As a green lung in our city it is pleasing to see that it is still with us.

The Turf Club in Ipoh has a long history, having started out in 1903 as the Ipoh Gymkana Club. However, By Kinta`s standards, the Ipoh Race Course was founded rather late. The Gopeng Gymkhana Club being founded in the late 1880`s and the Kinta Gymkhana Club at Batu Gajah in 1890.

Today both Gopeng and Kinta Clubs have long-since stopped racing and Ipoh reigns supreme in Perak horse racing circles.

Panglima Street – A Trunk Road?

By |2009-08-20T13:24:15+08:00August 20th, 2009|Categories: Ipoh Town|Tags: , , |

The picture shows the Panglima Street, Ipoh around 1904. It was named after Datoh Panglima Kinta who originally owned the land that Ipoh is built on. In  Perak, the elephants could be seen on the streets as they were used  as a main carrier for both people and goods, particularly in the tin mines. Perak was the main exporter of the elephants to other Malay states in Malaya then.

Dredging Up Memories

By |2009-08-20T13:29:36+08:00August 19th, 2009|Categories: Memories, Museums|Tags: , , , |

Some time ago Jeya mentioned that it is still possible to visit a bucket dredge some 10Km from Batu Gajah on the Tanjung Tualang Road. This is dredge number TT5 and it is open to visitors for a small entrance fee. You may walk on the dredge to get a feel for its massive size (4,500 tonnes weight) and talk to the man behind the project Steven Ng who seems to spend most of his life there.

This dredge, a museum piece, the last in Perak and one of only 3 left in Malaysia was built in 1938 by W F Payne & Sons and worked the mining pools in the Kinta vally for 44 years. It stopped working in 1983 when the price of tin dropped to a level where it was no longer an economic proposition. Today it sits in a man-made pond at Desa Perlombongan along the Tanjong Tualong Road and is well signposted.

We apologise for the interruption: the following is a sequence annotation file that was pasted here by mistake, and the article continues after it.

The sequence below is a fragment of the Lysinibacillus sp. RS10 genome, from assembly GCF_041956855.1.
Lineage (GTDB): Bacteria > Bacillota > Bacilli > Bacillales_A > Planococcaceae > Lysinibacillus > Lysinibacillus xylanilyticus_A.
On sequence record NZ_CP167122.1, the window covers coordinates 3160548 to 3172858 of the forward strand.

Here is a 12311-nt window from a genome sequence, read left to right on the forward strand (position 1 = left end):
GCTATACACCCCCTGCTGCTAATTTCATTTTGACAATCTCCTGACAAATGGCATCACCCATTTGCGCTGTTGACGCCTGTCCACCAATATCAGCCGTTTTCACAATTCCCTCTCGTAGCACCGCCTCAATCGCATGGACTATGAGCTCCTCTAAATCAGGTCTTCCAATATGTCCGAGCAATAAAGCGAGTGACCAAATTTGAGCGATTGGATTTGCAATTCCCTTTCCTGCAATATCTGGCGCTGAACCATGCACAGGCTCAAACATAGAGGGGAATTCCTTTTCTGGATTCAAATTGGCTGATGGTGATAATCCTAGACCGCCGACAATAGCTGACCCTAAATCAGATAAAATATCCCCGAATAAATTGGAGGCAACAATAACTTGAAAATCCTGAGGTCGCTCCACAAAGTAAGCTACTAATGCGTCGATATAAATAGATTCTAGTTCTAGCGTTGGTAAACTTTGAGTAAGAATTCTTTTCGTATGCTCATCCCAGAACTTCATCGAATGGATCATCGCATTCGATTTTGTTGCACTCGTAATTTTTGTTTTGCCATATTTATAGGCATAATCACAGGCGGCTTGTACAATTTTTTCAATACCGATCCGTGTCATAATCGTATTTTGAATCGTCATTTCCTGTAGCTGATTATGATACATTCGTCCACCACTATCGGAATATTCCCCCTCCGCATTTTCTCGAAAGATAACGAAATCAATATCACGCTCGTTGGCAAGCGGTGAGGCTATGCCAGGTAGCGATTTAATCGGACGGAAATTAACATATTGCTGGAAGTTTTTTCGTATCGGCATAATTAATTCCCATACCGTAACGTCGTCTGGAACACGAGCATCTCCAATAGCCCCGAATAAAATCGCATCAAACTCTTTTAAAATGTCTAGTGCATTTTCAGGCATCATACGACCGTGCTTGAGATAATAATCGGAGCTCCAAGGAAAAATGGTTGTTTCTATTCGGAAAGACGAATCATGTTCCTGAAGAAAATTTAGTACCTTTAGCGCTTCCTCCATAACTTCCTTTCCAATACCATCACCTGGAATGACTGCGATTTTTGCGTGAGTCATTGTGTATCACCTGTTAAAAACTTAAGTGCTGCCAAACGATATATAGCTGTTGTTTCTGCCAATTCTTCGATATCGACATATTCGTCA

Unfortunately the machinery no longer runs, but if you want to get an idea about how the dredge worked, click here and you will find the 11 different operations that took place on a dredge of this sort.

Something Different on the Heritage Trail

By |2009-08-17T09:50:32+08:00August 17th, 2009|Categories: Ipoh Town|Tags: , , , |

While many will argue that this is not heritage that depends a lot on one’s point of view. Here we have the logo brightening up a really dull steel shutter in a heritage building and demonstrating a family’s pride in what they do (books for education), their family name and the country to which they belong. Perhaps we could do with more of such pride in our community, but looking around at the city, pride in our home town and its surrounds is obviously in very short supply.

On the heritage front, this logo represents the family’s heritage – a business built up by hard work over the years, to make a future for themselves, their children and those who follow them. What will you leave behind for those that follow you? Will it be more than your forefathers left you or less?